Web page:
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What are the measures for dilution ventilation rates?
Air Changes per minute (ACM) [or air changes per hour (ACH)] is generally used as a way to measure the dilution ventilation rate. Air exchange rate means replacing the entire volume of air in the workspace in one minute or one hour. The following formula can be used to determine the air exchange rate:
For example if the air flow rate required in a workspace which is 40 feet long, 40 feet wide and 12 feet high, volume of the work space is 40 x 40 x 12 = 19,200 cubic feet.
Air flow rate required per ACH = 19,200 / 60 = 320 cfm
Or, air flow rate required per ACM = 19,200 cfm
Or, if the ceiling height is 20 feet high then the room volume is 40 feet X 40 feet X 20 feet high= 32,000 cubic feet and the required air flow rate will be as follows:
Air flow rate required per ACH = 32,000 / 60 = 533 cfm
Or, air flow rate required per ACM = 32,000 cfm
The required air change rate is sometimes given in ventilation regulations and ventilation design standards. For example, a flammable storage room requires six air changes per hour according to US OSHA requirements. The Canadian National Building Code (NBC) requires residential houses to mechanical ventilation system capable of providing at least one half (0.5) air changes per hour during the heating season to avoid chimney back drafting.
However, air changes per hour (or minute) may not be an appropriate measure for ventilation criteria when controlling certain hazards, heat and/or odours. Ventilation should be determined on the amount of contaminant generated, and the toxicity of that contaminant (not just the size of the room).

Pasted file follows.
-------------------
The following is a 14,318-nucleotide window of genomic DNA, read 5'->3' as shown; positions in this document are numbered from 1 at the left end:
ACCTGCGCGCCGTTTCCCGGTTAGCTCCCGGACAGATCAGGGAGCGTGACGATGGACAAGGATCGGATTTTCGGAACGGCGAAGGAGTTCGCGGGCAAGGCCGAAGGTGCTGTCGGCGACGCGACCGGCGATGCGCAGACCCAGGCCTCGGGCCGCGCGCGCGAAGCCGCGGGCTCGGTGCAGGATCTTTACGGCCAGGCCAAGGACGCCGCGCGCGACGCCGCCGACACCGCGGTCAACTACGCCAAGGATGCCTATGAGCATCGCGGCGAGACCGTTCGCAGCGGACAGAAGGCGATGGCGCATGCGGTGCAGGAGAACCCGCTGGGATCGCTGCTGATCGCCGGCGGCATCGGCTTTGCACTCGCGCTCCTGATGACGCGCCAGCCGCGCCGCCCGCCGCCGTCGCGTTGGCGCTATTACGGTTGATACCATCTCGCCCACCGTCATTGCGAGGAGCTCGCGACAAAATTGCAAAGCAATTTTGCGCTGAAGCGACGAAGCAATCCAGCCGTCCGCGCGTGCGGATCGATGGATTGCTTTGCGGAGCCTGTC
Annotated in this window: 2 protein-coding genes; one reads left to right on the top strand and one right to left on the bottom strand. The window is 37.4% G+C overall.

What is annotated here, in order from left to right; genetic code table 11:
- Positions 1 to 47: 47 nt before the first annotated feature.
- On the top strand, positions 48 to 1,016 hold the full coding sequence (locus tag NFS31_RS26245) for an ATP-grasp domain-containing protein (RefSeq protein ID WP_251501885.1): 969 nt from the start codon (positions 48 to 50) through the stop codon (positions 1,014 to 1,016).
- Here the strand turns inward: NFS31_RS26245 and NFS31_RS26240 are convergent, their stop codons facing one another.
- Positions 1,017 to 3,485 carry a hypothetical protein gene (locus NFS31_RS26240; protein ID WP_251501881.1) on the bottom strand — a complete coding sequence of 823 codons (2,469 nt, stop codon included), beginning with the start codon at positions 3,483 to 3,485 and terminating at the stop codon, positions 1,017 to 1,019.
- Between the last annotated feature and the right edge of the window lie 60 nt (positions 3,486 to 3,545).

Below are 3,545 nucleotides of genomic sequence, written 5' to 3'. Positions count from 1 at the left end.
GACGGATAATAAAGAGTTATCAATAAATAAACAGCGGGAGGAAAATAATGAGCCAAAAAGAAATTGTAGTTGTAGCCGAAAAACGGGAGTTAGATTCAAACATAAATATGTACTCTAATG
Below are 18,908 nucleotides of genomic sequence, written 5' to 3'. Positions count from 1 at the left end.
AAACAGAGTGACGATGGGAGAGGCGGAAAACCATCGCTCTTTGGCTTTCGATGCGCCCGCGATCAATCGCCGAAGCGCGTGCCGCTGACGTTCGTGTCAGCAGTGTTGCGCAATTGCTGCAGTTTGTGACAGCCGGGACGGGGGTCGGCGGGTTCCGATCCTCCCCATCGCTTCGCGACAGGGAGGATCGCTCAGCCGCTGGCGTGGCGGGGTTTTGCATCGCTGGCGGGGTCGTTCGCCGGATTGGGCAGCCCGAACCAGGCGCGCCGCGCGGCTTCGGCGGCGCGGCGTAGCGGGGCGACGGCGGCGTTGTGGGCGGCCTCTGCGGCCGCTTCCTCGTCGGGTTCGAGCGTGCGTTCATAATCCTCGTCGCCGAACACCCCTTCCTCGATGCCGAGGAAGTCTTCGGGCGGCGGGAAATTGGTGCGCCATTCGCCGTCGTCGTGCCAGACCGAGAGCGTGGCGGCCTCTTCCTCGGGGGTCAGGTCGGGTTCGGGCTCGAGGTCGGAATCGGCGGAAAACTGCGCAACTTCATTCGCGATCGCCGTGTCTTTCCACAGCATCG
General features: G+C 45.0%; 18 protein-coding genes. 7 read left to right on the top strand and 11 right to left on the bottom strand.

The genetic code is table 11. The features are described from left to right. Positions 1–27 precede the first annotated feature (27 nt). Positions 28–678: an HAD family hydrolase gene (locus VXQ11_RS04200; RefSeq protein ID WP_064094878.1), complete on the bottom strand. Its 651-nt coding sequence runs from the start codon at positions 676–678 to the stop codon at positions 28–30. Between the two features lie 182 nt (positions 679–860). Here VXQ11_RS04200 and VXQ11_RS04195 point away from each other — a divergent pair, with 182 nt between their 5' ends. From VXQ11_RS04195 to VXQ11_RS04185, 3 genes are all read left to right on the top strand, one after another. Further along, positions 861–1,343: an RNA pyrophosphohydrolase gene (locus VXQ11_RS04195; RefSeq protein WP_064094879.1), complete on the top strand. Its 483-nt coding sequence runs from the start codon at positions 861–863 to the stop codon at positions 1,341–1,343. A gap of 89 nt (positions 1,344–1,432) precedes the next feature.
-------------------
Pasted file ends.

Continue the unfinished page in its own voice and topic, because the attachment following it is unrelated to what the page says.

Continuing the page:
Are there any design standards available?
Although there are not many specific government codes and regulations, there are many recommended standards. The important ones are described below (in no particular order):
Please see the OSH Answers document Industrial Ventilation - Glossary of Common Terms for a description of the acronyms.
Ontario Occupational Health and Safety Act - Regulation 851 for Industrial Establishments (section 127 & 128) mentions general requirements for adequate ventilation and replacement air.
British Columbia O.H.& S Regulation - BC Regulation 296/297 Part 5.60-5.71 gives the detailed requirements for dilution ventilation, LEV, make-up air, discharged air and recirculation of discharged air. For details visit the WorkSafeBC web site.
OSHA - This US Government agency has promulgated a few ventilation standards, e.g., the four standards in 29CFR1910.94 dealing with local exhaust systems. OSHA's construction standards in 29CFR1926 contain ventilation standards for welding. Such ventilation systems are "required," but OSHA usually does not consider its ventilation standards violated unless exposure standards are also violated.
NIOSH - This US Government research organization has published a number of useful ventilation documents, including publications on foundry ventilation, recirculation, and push - pull hoods.
AMCA - This US trade association has developed standards and testing procedures for fans. It has a number of useful publications related to fan selection, testing, troubleshooting and certification (e.g., AMCA 201).
ASHRAE - This US based society of heating and air conditioning engineers has produced a number of standards related to indoor air quality (IAQ), filter performance and testing comfort, and HVAC systems.
ANSI -This US based consensus standards setting organization has produced several important standards on ventilation including paint spray booths, grinding exhaust hoods, open sun tank exhausts and laboratory ventilation.
ACGIH - The ACGIH Industrial Ventilation Committee publishes the manual of recommended practice for industrial ventilation. The Manual has been recognized worldwide a useful source of information on all aspects of IVS.
SMACNA - This US association of sheet metal contractors and suppliers sets standards for ducts and duct installation.
NFPA - This US based fire protection association has produced a number of recommendations (which become requirements when adopted by local fire agencies), e.g. NFPA 45 lists a number of ventilation requirements for Lab Fume hood use.
BUILDING CODES - There are building codes set or adopted by almost every city, county and municipality. All industrial buildings have to be built to these codes in order to have a building accepted. However, most have little direct reference to industrial ventilation, but these codes need to be checked.
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